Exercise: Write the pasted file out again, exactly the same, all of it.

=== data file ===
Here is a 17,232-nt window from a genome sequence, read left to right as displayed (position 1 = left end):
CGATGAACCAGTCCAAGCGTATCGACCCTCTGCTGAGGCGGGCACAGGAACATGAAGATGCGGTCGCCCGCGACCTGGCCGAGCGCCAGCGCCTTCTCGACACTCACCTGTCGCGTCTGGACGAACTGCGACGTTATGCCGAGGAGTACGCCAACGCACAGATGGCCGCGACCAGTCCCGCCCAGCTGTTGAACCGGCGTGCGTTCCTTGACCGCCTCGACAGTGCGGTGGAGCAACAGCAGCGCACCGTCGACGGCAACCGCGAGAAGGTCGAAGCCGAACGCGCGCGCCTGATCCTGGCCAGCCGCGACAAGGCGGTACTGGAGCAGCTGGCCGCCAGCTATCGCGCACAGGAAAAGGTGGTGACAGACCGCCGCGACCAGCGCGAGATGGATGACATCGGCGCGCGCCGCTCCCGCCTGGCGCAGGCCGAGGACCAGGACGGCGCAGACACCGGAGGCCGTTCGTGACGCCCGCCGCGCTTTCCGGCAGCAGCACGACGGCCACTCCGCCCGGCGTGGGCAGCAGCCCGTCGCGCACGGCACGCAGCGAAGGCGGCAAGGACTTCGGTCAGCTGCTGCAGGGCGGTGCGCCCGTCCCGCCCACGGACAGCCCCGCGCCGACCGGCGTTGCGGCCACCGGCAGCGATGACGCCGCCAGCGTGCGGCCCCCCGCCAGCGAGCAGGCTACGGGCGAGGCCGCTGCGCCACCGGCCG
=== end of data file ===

Here is a 17,232-nt window from a genome sequence, read left to right as displayed (position 1 = left end):
CGATGAACCAGTCCAAGCGTATCGACCCTCTGCTGAGGCGGGCACAGGAACATGAAGATGCGGTCGCCCGCGACCTGGCCGAGCGCCAGCGCCTTCTCGACACTCACCTGTCGCGTCTGGACGAACTGCGACGTTATGCCGAGGAGTACGCCAACGCACAGATGGCCGCGACCAGTCCCGCCCAGCTGTTGAACCGGCGTGCGTTCCTTGACCGCCTCGACAGTGCGGTGGAGCAACAGCAGCGCACCGTCGACGGCAACCGCGAGAAGGTCGAAGCCGAACGCGCGCGCCTGATCCTGGCCAGCCGCGACAAGGCGGTACTGGAGCAGCTGGCCGCCAGCTATCGCGCACAGGAAAAGGTGGTGACAGACCGCCGCGACCAGCGCGAGATGGATGACATCGGCGCGCGCCGCTCCCGCCTGGCGCAGGCCGAGGACCAGGACGGCGCAGACACCGGAGGCCGTTCGTGACGCCCGCCGCGCTTTCCGGCAGCAGCACGACGGCCACTCCGCCCGGCGTGGGCAGCAGCCCGTCGCGCACGGCACGCAGCGAAGGCGGCAAGGACTTCGGTCAGCTGCTGCAGGGCGGTGCGCCCGTCCCGCCCACGGACAGCCCCGCGCCGACCGGCGTTGCGGCCACCGGCAGCGATGACGCCGCCAGCGTGCGGCCCCCCGCCAGCGAGCAGGCTACGGGCGAGGCCGCTGCGCCACCGGCCG